I started wondering earlier today, in one of the PLENK2010 discussions, how many participants come from backgrounds like mine — training and learning in organization and corporate settings — as opposed to school (primary and secondary ed) or academia (“higher education”).
Partly I’m hoping to learn ways that people are trying to encourage or support learning in non-educational settings. Not just in the be-a-lifelong-learner or take-charge-of-your-learning frame of mind, but also in terms of focusing that encouragement and support around some organization-specific goal. Because, you know, if Sgitheanach Financial is merging with Sinon Real Estate, we’re probably going to have new systems, new goals, job changes, and other things that people will need to adapt to. It won’t all happen via Twitter and Facebook.
In no way am I implying that I don’t value the contributions of people in educational or academic settings. I’m just using this question to find people whose challenges/problems/opportunities are more clearly like mine. Or at least like some of mine.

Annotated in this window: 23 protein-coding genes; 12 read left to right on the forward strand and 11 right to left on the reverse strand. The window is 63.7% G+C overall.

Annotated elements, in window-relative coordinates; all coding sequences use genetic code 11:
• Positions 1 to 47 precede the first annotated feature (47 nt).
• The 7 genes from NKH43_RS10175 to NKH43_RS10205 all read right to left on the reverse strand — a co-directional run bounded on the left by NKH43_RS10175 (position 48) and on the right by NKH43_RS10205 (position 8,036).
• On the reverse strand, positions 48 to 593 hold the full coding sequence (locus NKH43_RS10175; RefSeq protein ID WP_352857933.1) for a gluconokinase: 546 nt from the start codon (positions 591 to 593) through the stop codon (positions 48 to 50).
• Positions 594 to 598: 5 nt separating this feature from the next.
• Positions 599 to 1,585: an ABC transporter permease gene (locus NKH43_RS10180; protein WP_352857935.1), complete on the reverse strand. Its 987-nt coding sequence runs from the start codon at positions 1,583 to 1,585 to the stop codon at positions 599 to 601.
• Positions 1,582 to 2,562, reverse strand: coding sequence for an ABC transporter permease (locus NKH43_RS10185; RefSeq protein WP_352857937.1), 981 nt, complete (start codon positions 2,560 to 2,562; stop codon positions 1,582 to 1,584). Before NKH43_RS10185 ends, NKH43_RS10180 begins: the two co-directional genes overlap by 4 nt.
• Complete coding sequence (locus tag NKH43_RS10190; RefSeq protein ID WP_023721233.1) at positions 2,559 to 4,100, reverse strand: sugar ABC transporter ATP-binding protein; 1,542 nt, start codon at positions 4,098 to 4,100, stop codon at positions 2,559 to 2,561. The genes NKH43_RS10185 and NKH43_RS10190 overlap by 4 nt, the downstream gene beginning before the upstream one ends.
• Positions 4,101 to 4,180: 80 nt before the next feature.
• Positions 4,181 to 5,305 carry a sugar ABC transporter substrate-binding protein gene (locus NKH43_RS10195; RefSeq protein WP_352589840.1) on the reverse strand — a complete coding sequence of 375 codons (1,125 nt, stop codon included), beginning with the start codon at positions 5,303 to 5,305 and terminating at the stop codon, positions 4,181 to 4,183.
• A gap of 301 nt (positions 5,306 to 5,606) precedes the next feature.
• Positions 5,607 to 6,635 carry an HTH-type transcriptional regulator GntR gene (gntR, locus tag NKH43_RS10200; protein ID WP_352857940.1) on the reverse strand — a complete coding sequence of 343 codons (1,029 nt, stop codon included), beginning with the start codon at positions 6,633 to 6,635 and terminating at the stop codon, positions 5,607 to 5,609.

I didn’t see a(n obvious) tool to create a survey within the discussion, so I’m trying one here. No ulterior motive; I’m just curious about the makeup but not up to reading a thousand here’s-my-intro posts in the course Moodle. Feel free to comment.
(I suspect this may need revising, which might mean another poll. I wouldn’t want to mess up the results of this one any more than I need to.)
If you’re an independent practitioner (like me), considering answering based on where the majority of your work (or income) comes from.
* Just an excuse to repeat the story about a reporter asking Pope John XXIII
how many people worked at the Vatican. His reply: “About half.”
CC-licensed survey image by psd / Paul Downey.
17 thoughts on “Informal PLENK poll: who works where?”